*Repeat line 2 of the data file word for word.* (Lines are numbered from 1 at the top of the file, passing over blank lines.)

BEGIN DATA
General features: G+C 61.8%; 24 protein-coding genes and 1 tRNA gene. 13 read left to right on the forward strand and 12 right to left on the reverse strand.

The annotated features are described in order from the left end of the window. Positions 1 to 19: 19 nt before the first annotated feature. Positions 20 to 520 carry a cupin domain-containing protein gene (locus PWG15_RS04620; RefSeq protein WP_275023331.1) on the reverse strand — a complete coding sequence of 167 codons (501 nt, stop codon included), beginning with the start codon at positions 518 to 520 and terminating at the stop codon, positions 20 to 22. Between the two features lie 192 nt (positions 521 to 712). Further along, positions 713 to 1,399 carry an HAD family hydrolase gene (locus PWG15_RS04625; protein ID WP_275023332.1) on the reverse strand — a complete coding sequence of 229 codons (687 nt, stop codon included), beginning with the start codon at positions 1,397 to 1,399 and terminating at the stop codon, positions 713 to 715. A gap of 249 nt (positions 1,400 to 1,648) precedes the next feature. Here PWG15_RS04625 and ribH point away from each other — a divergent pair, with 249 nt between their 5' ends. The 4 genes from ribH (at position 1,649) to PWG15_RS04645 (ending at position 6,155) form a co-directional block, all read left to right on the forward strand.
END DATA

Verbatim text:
The annotated features are described in order from the left end of the window. Positions 1 to 19: 19 nt before the first annotated feature. Positions 20 to 520 carry a cupin domain-containing protein gene (locus PWG15_RS04620; RefSeq protein WP_275023331.1) on the reverse strand — a complete coding sequence of 167 codons (501 nt, stop codon included), beginning with the start codon at positions 518 to 520 and terminating at the stop codon, positions 20 to 22. Between the two features lie 192 nt (positions 521 to 712). Further along, positions 713 to 1,399 carry an HAD family hydrolase gene (locus PWG15_RS04625; protein ID WP_275023332.1) on the reverse strand — a complete coding sequence of 229 codons (687 nt, stop codon included), beginning with the start codon at positions 1,397 to 1,399 and terminating at the stop codon, positions 713 to 715. A gap of 249 nt (positions 1,400 to 1,648) precedes the next feature. Here PWG15_RS04625 and ribH point away from each other — a divergent pair, with 249 nt between their 5' ends. The 4 genes from ribH (at position 1,649) to PWG15_RS04645 (ending at position 6,155) form a co-directional block, all read left to right on the forward strand.